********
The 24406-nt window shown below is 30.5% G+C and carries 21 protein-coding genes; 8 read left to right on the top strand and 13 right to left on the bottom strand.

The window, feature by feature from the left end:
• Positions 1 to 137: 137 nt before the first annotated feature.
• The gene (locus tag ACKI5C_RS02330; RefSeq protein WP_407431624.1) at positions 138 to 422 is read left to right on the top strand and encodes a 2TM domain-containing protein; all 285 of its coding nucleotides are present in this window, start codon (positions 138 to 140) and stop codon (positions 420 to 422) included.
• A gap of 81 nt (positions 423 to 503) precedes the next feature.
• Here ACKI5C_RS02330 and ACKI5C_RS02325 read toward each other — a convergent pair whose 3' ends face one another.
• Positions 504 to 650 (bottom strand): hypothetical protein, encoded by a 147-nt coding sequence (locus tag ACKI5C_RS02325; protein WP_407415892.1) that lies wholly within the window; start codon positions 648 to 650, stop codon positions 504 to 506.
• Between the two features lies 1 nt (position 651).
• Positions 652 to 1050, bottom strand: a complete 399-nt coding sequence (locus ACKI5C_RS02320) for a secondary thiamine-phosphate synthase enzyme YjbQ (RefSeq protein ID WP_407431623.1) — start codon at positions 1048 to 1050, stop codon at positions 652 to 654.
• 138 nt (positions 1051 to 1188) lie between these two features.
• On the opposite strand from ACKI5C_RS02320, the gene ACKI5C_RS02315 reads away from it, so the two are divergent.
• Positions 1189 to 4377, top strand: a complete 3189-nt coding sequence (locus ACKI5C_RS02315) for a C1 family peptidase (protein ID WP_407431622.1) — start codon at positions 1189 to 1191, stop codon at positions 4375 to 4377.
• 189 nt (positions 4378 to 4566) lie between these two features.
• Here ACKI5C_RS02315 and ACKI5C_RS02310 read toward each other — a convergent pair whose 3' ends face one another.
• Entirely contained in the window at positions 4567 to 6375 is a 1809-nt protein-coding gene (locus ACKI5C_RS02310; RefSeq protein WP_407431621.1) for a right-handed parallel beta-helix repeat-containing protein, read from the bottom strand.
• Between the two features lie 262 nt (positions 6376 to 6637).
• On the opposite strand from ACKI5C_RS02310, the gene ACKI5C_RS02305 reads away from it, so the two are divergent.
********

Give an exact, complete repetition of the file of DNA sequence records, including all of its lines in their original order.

The 24406-nt window shown below is 30.5% G+C and carries 21 protein-coding genes; 8 read left to right on the top strand and 13 right to left on the bottom strand.

The window, feature by feature from the left end:
• Positions 1 to 137: 137 nt before the first annotated feature.
• The gene (locus tag ACKI5C_RS02330; RefSeq protein WP_407431624.1) at positions 138 to 422 is read left to right on the top strand and encodes a 2TM domain-containing protein; all 285 of its coding nucleotides are present in this window, start codon (positions 138 to 140) and stop codon (positions 420 to 422) included.
• A gap of 81 nt (positions 423 to 503) precedes the next feature.
• Here ACKI5C_RS02330 and ACKI5C_RS02325 read toward each other — a convergent pair whose 3' ends face one another.
• Positions 504 to 650 (bottom strand): hypothetical protein, encoded by a 147-nt coding sequence (locus tag ACKI5C_RS02325; protein WP_407415892.1) that lies wholly within the window; start codon positions 648 to 650, stop codon positions 504 to 506.
• Between the two features lies 1 nt (position 651).
• Positions 652 to 1050, bottom strand: a complete 399-nt coding sequence (locus ACKI5C_RS02320) for a secondary thiamine-phosphate synthase enzyme YjbQ (RefSeq protein ID WP_407431623.1) — start codon at positions 1048 to 1050, stop codon at positions 652 to 654.
• 138 nt (positions 1051 to 1188) lie between these two features.
• On the opposite strand from ACKI5C_RS02320, the gene ACKI5C_RS02315 reads away from it, so the two are divergent.
• Positions 1189 to 4377, top strand: a complete 3189-nt coding sequence (locus ACKI5C_RS02315) for a C1 family peptidase (protein ID WP_407431622.1) — start codon at positions 1189 to 1191, stop codon at positions 4375 to 4377.
• 189 nt (positions 4378 to 4566) lie between these two features.
• Here ACKI5C_RS02315 and ACKI5C_RS02310 read toward each other — a convergent pair whose 3' ends face one another.
• Entirely contained in the window at positions 4567 to 6375 is a 1809-nt protein-coding gene (locus ACKI5C_RS02310; RefSeq protein WP_407431621.1) for a right-handed parallel beta-helix repeat-containing protein, read from the bottom strand.
• Between the two features lie 262 nt (positions 6376 to 6637).
• On the opposite strand from ACKI5C_RS02310, the gene ACKI5C_RS02305 reads away from it, so the two are divergent.